Today, artists and photographers, architects and furniture makers continue to make creative and often ingenious contributions to rustic architecture, furniture, and the rustic aesthetic. View is showcasing rustic artists and makers in an exclusive exhibit, "A Select Rustic Show."
Participating Artists: Steve Bowers, Wayne Ignutuk, Paul Lakata, Chris Mays and Tracie Doerner, Rick and Denise Pratt, Michael Ringer, Jeannie Ridgeway, Jonathan Swartwout, and Mark Wood.
Adirondack rustic furniture marked a change in the way rustic furniture was made and looked in the last decades of the nineteenth century. Before it, rustic furniture was generally crude and rough, meant only for a short life in the outdoors. Adirondack craftsmen between the 1870s and the 1920s introduced new levels of attention to detail and refinement of expression. They employed more of the tree in a greater variety of forms and techniques than either their predecessors or their modern successors. And, it was in the Adirondacks, that the furniture was incorporated into furnishings of Great Camps to heighten the overall rustic ambience. Tables and cabinets were clad with sheets of white birch bark or with elaborate and inventive geometric patterns of twigs or sticks. Beds and chairs were made of peeled or unpeeled spruce or cedar, or white or yellow birch with the bark still attached. Root, trunk, branch, twig, bark, pine cone and leaf were all used singly or in combination to create and adorn this furniture. The best rustic furniture was one of a kind, and according to the few experts in the field, the best of that was made in the Adirondacks.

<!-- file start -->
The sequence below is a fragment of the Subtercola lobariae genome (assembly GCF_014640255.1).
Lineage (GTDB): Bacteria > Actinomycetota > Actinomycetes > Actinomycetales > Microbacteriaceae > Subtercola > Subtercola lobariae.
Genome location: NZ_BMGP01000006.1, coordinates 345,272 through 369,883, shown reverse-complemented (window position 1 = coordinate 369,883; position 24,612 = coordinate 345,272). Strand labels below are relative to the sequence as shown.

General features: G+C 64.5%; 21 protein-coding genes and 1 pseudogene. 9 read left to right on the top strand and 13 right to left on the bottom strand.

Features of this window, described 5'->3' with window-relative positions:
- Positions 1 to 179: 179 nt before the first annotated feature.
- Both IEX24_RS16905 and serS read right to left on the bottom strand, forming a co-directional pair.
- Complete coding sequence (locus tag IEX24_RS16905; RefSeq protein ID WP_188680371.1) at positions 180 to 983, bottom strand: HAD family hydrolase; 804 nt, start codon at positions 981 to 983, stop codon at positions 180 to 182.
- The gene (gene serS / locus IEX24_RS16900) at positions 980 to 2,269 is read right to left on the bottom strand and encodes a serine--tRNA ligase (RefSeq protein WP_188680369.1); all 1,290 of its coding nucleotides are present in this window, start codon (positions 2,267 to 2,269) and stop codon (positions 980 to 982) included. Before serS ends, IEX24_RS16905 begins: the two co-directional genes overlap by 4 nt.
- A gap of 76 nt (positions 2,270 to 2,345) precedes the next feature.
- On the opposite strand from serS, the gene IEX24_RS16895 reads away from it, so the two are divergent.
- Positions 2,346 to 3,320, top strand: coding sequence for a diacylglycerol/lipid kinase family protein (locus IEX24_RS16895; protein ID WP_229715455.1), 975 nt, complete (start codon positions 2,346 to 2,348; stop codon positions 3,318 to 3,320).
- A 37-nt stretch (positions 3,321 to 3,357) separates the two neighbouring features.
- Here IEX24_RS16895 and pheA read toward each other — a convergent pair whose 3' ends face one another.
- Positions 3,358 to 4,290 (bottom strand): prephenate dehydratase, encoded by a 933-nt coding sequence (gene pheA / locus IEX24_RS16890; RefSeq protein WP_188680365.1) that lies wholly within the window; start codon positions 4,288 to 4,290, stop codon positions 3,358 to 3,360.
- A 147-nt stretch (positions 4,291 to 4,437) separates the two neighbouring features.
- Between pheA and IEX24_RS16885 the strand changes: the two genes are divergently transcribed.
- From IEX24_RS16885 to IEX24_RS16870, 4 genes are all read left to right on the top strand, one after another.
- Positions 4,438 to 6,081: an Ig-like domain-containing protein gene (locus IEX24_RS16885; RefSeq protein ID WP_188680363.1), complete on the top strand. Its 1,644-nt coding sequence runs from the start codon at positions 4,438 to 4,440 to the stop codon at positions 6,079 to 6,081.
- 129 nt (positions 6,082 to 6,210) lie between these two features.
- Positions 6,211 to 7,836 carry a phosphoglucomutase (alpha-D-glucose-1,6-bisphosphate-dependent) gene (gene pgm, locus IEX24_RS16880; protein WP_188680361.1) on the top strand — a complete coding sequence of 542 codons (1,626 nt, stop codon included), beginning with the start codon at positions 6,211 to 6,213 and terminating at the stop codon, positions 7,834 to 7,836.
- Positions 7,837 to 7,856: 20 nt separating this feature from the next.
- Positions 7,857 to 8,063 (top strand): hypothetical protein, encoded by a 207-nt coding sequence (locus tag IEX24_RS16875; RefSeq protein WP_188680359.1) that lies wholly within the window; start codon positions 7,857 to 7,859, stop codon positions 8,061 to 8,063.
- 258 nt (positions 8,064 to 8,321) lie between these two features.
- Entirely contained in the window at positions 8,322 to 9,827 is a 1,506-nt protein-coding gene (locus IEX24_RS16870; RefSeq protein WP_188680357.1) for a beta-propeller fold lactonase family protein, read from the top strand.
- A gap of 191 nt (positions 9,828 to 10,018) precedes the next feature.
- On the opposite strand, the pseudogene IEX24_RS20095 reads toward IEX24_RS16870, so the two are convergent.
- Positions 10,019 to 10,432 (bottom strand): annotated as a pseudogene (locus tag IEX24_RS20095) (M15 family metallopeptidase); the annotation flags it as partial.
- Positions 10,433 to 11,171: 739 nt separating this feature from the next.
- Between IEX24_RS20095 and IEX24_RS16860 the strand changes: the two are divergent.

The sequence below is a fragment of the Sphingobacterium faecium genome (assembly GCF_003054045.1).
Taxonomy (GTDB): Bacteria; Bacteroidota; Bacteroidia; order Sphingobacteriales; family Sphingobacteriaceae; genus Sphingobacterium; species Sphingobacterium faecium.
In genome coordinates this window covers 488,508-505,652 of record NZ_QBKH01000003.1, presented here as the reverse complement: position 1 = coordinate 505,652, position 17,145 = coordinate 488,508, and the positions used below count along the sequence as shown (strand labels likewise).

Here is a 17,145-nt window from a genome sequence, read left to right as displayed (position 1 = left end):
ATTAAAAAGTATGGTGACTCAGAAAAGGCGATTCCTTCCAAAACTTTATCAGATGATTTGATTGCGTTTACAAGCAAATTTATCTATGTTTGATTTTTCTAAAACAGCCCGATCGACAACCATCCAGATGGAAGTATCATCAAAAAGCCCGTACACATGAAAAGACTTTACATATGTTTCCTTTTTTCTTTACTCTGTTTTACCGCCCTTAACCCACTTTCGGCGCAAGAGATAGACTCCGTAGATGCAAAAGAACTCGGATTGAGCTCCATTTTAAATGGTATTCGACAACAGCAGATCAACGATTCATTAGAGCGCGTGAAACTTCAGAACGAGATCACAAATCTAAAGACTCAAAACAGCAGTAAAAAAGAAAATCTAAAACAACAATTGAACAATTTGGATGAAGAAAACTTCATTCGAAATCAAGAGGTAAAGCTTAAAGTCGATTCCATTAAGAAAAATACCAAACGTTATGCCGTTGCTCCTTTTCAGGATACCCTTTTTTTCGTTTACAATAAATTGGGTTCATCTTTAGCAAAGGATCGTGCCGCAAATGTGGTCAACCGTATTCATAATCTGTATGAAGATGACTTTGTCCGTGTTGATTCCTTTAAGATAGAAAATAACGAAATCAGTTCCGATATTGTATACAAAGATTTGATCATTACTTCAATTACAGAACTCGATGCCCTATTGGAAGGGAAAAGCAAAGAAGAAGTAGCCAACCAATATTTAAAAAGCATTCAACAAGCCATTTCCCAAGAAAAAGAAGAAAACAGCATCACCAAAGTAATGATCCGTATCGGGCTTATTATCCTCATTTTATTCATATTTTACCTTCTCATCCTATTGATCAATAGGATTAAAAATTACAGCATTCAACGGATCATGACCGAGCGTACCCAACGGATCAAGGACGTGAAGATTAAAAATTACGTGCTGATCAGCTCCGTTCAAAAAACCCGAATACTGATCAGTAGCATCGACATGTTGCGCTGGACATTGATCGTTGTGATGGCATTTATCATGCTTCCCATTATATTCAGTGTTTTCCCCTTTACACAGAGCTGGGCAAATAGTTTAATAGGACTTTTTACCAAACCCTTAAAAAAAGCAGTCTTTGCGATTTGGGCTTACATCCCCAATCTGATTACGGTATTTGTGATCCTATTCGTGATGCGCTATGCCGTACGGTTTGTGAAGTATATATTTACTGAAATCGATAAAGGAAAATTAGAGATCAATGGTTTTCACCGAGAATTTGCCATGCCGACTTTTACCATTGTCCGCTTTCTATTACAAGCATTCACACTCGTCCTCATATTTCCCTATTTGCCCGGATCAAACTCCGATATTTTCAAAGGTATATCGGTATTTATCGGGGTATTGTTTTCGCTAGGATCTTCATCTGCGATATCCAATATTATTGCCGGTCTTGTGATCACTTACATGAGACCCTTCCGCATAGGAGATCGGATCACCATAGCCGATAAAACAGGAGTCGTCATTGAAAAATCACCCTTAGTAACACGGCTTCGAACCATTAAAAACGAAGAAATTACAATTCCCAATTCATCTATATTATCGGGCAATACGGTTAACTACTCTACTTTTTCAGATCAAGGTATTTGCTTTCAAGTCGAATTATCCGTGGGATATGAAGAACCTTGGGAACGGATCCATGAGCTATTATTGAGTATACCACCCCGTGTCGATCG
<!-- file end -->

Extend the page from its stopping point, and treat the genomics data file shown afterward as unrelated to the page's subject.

Seth Pierce (ca. 1829-ca. 1910) typified the rustic builder. He wrote: "My occupation is guiding, fishing and hunting, and once in a while I take my tools and go at carpenter work." Next to the region’s signature guideboat, rustic furniture was the most important contribution made by native Adirondackers to regional crafts. Making rustic furniture and guideboats was a part-time occupation for men who also worked as guides, carpenters, loggers, farmers, and caretakers during the years 1870 to 1920. Since the 1980s a renaissance has been seen in building traditional Adirondack guideboats and contemporary rustic furniture. Artisans and craftsmen abound in the Adirondacks, the southeast, upper midwest and far west. Their imaginative and often fanciful creations carry on a long tradition.